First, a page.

Beyond the elation that springs from banned substances, organised religion and alcoholic stimulants, everyone has moments of euphoria. It takes only a trigger to jog these enduring memories of glory and passion.
My moment of euphoria emerged late one night in 1985, live from Perth, Australia, during the Champion’s Trophy. With less than 15 minutes to go, I was in despair, a condition familiar to fans of Indian hockey teams of the era. Germany led 5-1, and all seemed lost. Some players exhibited that old Indian tendency to drop shoulders, lose stamina and listlessly accept defeat before it came.
That night, something in the body language of one Pargat Singh — the furrowed brow, the hard running, the nagging tone (which he still uses today, with hockey’s administrators) — persuaded me to keep watching when the rest of the house had turned in.
First, Pargat scored off a penalty corner. It sparked a rare Indian fight-back to 5-3. Then came the most brilliant solo effort I’ve ever seen. Pargat started off from India’s 25-yard line and sliced through the entire German team before slotting the ball home. More than Gavaskar or Tendulkar, Pargat is my sporting hero because those 15 minutes produced a euphoria I’ve never experienced since.
Last week, that old euphoria re-emerged, when India opened its run in the current World Cup in Delhi with a 4-1 spanking of Pakistan. I found myself with a bunch of college friends from 1985 — part of a 13-15 million nationwide audience that night — beseeching the team to get to 7-1. I feel little animosity towards Pakistan per se, so I was surprised when I found myself demanding revenge for the ignominy for the 1982 Asian Games.
Twenty seconds after Pargat’s second goal in 1985, the match ended. Germany 5; India 5.
The tournament itself was not memorable. India suffered its first-ever defeat to Britain and wound up sixth of six teams.
There was more reason to remember the Indian cricket team that year. It was in 1985 that India won the World Championship of Cricket in Melbourne. The defining image of that tournament: the team careening around the stadium in Ravi Shastri’s prize Audi.
If cricket is the idea of the brash, new, individualistic India, hockey is the idea of a striving, self-effacing India that survives through its communal spirit. Apart from speed and physicality, there is something immutable in the hardscrabble, India-together appeal about hockey that enthrall me more than cricket, an appeal that stretches beyond the India of television, mass market, dominant communities and hero worship.
Hockey’s players, a motley collection of minorities and remote societies, have rarely been from mainstream India: the Sikhs, the Coorgis (Arjun Halappa with his south-Indian English skills is the go-to guy for television channels), the Muslims from Uttar Pradesh (none in this team), the Catholic Bandra boys (Adrian D’Souza, India’s first-choice goalkeeper), the tribals of Jharkhand and Orissa, the Manipuris, and, previously, Anglo-Indians (now transferred to Canada and New Zealand).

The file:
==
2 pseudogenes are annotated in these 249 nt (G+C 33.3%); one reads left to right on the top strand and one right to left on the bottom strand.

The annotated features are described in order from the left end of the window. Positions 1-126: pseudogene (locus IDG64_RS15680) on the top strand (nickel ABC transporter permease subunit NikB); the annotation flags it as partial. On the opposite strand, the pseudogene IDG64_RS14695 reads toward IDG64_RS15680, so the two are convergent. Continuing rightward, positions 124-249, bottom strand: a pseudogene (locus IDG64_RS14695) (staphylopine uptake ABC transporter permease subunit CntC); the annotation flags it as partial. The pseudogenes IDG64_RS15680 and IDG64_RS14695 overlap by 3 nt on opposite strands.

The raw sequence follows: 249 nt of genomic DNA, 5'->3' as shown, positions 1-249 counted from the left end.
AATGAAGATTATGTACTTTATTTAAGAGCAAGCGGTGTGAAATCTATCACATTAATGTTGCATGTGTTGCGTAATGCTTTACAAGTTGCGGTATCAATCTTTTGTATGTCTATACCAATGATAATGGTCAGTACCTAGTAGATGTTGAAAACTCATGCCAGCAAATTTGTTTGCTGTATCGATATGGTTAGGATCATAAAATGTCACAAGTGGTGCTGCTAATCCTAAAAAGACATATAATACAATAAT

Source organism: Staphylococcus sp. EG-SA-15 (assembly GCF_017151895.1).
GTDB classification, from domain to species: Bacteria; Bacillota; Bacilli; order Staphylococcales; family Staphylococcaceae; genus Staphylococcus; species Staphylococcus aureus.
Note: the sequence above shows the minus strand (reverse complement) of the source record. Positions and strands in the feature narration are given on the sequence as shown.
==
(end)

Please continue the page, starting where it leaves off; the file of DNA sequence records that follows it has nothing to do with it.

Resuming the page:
Hockey disappeared from our lives, in part, because it disappeared from our television screens. Just when television began defining the 1990s generation, Indian hockey was in the doldrums. By 2008 in Beijing, there was no Indian hockey team, the first absence from the Olympics in more than 90 years since India’s first hockey gold.
Hockey retreated to the peripheries of newspapers and our memories — until last week.
To many who play the game, hockey is less about glory than it is livelihood. When cricketing stars retire, they often wind up in ties, suits and microphones. When hockey stars retire, they, well, fade away.
So it is that the greatest hockey artiste of our times, Mohammed Shahid — he who ran rings around the best Pakistanis, including the great Hasan Sardar — has retreated to a cubbyhole in his home town, Varanasi, forgotten and imbued with a fear of flying, though he has no invitation to anywhere.
Even if India’s win against Pakistan proves a flash in the pan, their free-flowing moves, quick passes and relentless running reveal that India’s coach, the gruff Spaniard Jose Brasa, may be reviving an old passion in modern form.
Brasa is paid a monthly salary of Rs 4.27 lakh. There is hope in this. India’s cricket coach Gary Kirsten gets Rs 13.8 lakh a month.
There is hope, too, at the once-ramshackle-now-sparkling stadium hosting the World Cup, the Dhyan Chand National Stadium in Delhi. To remind you, it’s named after a small, wiry man who in the course of a 22-year-old career (1926-48) scored more than a thousand goals, his wizardry best embodied in a statue in Vienna where Dhyan Chand sports four hands and four hockey sticks.
I was there when India crashed to a 5-2 defeat on Tuesday. The rout did nothing to dim the fervour. Despite the defeat, the security, the difficulty in getting tickets, everyone around me applauded the Aussies, and then declared they would be back.
The World Cup at the National Stadium is Indian hockey’s great opportunity to claw its way back into India’s consciousness and, perhaps, become a nationwide vehicle for aspiration and excitement.
Could we do a hockey version of cricket’s Indian Premier League (IPL)? A day after India’s victory, IPL tsar Lalit Modi tweeted this to my fellow columnist, Rajdeep Sardesai: “I agree we could do with a hockey IPL. Please build consensus (sic) around the country. Will be happy to provide the blueprint.”